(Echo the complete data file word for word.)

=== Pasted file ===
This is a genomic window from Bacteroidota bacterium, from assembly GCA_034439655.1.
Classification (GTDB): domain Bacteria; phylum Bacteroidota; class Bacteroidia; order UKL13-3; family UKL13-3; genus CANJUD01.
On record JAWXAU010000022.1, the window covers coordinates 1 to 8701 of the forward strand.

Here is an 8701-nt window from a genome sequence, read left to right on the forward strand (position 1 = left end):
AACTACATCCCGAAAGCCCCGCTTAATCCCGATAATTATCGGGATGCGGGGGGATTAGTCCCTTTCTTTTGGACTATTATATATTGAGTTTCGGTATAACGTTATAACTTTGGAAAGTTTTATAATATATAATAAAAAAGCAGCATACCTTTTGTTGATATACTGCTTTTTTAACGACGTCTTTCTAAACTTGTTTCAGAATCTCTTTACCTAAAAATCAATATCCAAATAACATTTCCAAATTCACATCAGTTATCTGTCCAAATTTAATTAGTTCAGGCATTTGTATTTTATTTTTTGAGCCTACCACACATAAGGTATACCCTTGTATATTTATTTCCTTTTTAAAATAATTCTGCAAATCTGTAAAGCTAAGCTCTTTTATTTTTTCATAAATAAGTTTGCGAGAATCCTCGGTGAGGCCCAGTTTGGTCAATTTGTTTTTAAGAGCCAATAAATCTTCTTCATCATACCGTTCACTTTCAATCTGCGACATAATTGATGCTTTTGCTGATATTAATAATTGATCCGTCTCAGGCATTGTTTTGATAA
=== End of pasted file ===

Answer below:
This is a genomic window from Bacteroidota bacterium, from assembly GCA_034439655.1.
Classification (GTDB): domain Bacteria; phylum Bacteroidota; class Bacteroidia; order UKL13-3; family UKL13-3; genus CANJUD01.
On record JAWXAU010000022.1, the window covers coordinates 1 to 8701 of the forward strand.

Here is an 8701-nt window from a genome sequence, read left to right on the forward strand (position 1 = left end):
AACTACATCCCGAAAGCCCCGCTTAATCCCGATAATTATCGGGATGCGGGGGGATTAGTCCCTTTCTTTTGGACTATTATATATTGAGTTTCGGTATAACGTTATAACTTTGGAAAGTTTTATAATATATAATAAAAAAGCAGCATACCTTTTGTTGATATACTGCTTTTTTAACGACGTCTTTCTAAACTTGTTTCAGAATCTCTTTACCTAAAAATCAATATCCAAATAACATTTCCAAATTCACATCAGTTATCTGTCCAAATTTAATTAGTTCAGGCATTTGTATTTTATTTTTTGAGCCTACCACACATAAGGTATACCCTTGTATATTTATTTCCTTTTTAAAATAATTCTGCAAATCTGTAAAGCTAAGCTCTTTTATTTTTTCATAAATAAGTTTGCGAGAATCCTCGGTGAGGCCCAGTTTGGTCAATTTGTTTTTAAGAGCCAATAAATCTTCTTCATCATACCGTTCACTTTCAATCTGCGACATAATTGATGCTTTTGCTGATATTAATAATTGATCCGTCTCAGGCATTGTTTTGATAA